G4S faces down investors and protesters at annual meeting

Guardian

The boss of G4S, the world’s largest security company, has admitted that last year’s abortive £5.2bn takeover of Danish rival ISS has forced the company to change its acquisition strategy, making big deals a thing of the past.

The fiasco, which sparked a sell-off in the shares and eventually cost chairman Alf Duch-Pedersen his job, also damaged relations with shareholders, which the board is still trying to repair.

Nick Buckles, chief executive of G4S, said that big deals were off the agenda and the company would revert to pursuing smaller acquisitions, worth £200m to £300m. He wants to expand in Brazil, China and India, as well as the UK.

The British-Danish security group held its annual meeting at the London Stock Exchange on Wednesday, which attracted dozens of protesters from the Palestine Solidarity Campaign, Global Women’s Strike and the All African Women’s Group to Paternoster Square next to St Paul’s Cathedral. Their chanting could be heard inside the stock exchange; the banners on display ranged from “G4S Securing Apartheid” to “End the Siege on Gaza” and “Justice for Jimmy Mubenga“, the Angolan asylum seeker who died while being deported from the UK by G4S in 2010.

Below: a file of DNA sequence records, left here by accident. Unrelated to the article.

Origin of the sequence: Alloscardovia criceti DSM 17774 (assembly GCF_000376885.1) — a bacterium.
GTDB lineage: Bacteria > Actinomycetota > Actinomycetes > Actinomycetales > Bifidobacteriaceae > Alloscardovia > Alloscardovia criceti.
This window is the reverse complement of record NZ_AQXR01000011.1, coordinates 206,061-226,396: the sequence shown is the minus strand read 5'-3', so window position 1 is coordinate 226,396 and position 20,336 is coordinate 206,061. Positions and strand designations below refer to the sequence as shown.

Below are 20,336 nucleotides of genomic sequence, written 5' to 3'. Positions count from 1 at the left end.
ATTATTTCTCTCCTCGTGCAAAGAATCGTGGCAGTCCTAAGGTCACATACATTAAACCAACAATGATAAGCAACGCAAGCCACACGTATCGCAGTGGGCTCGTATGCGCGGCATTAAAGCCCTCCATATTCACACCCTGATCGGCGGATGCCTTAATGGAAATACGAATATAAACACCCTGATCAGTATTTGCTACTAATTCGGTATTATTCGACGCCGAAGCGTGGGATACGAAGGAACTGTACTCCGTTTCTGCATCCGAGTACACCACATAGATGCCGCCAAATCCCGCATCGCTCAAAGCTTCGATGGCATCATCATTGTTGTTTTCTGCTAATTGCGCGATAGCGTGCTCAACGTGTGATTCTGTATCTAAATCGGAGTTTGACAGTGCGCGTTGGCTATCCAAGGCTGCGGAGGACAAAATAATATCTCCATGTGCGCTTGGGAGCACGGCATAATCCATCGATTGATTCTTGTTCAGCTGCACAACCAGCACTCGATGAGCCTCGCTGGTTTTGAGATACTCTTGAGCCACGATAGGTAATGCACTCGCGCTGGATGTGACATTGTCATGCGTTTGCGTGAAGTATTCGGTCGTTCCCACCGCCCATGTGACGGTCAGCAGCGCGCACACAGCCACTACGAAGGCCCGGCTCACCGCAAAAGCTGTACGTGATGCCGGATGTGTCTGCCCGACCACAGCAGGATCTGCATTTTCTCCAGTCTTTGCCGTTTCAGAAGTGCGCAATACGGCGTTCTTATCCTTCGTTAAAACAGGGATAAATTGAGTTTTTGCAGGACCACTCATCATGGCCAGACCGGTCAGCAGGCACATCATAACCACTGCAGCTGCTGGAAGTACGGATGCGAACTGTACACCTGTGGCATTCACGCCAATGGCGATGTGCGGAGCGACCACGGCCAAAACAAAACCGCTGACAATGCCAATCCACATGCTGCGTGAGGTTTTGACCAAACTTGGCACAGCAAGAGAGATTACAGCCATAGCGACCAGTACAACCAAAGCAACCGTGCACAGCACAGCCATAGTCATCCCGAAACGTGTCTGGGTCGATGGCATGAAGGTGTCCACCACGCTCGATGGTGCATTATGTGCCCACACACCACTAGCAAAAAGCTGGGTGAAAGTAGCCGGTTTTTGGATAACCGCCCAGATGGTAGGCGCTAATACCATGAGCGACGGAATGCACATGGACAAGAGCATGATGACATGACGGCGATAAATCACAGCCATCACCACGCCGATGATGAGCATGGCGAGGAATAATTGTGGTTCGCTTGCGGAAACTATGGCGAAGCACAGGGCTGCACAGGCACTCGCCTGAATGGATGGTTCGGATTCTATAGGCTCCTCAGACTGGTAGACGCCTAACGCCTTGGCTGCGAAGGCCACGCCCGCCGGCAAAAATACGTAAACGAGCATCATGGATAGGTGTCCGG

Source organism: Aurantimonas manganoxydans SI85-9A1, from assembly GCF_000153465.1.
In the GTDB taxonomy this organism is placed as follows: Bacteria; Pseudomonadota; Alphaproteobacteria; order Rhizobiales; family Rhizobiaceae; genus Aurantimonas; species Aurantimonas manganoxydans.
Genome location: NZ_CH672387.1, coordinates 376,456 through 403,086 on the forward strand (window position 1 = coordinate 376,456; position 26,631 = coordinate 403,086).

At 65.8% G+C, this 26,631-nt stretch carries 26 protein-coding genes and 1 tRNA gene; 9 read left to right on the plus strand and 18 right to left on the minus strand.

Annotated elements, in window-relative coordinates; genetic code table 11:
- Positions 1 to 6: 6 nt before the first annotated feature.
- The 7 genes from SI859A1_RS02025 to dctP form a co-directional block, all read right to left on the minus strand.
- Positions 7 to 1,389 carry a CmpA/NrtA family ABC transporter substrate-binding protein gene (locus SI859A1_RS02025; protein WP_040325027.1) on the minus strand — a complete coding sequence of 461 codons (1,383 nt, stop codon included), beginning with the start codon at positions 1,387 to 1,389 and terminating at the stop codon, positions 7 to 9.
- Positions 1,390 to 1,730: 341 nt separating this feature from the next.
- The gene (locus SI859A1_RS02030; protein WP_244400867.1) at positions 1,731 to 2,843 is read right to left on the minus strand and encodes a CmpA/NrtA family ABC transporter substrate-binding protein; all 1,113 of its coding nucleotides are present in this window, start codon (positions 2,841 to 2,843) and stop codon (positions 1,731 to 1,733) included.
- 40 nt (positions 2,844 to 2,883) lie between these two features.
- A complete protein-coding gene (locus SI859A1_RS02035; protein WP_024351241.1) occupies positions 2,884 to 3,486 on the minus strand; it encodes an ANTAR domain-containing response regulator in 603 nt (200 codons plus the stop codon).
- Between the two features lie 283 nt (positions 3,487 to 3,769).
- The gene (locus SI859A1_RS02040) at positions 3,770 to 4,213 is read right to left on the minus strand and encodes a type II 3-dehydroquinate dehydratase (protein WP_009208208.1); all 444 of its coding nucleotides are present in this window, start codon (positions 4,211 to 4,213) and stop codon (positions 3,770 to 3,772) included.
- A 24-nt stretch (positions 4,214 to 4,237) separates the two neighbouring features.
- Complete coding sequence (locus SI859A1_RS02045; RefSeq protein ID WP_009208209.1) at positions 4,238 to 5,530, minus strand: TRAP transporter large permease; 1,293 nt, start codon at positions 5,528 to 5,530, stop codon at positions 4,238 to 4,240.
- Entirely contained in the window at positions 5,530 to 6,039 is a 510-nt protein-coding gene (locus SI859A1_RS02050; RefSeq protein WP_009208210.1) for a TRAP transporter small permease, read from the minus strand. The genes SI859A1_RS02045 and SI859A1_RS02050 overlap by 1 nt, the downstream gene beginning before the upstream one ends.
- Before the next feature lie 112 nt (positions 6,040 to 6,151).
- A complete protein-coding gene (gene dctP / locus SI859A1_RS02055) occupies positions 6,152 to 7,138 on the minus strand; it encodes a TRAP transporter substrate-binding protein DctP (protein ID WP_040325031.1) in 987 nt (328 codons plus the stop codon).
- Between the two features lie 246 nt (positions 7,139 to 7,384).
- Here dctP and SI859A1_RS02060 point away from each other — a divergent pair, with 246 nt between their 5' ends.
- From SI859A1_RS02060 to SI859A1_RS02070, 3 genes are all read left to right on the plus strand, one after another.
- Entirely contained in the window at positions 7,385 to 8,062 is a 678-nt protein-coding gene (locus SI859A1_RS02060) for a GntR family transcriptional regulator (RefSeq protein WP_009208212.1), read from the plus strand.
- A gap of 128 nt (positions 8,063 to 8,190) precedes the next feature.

G4S – the world’s second-largest commercial employer after American retailer Walmart – runs six prisons as well as detention centres for asylum seekers in Britain, looks after security in several UK hospitals, runs anti-piracy operations in the Indian Ocean, and provides security services and equipment to Israeli prisons and settlements.

Campaigners said they handed shareholders an “alternative annual report” that criticised the conduct of the security company in its dealings with the UK and Israeli governments. G4S and three of its guards are being investigated over the death of Mubenga, who collapsed after being heavily restrained on a commercial flight from Heathrow, according to passengers. G4S lost the multimillion-pound government contract to deport foreign nationals shortly after, but its rival Reliance had already been identified as the lead bidder prior to Mubenga’s death. A decision over whether to charge the guards is imminent, the director of public prosecutions said in March.

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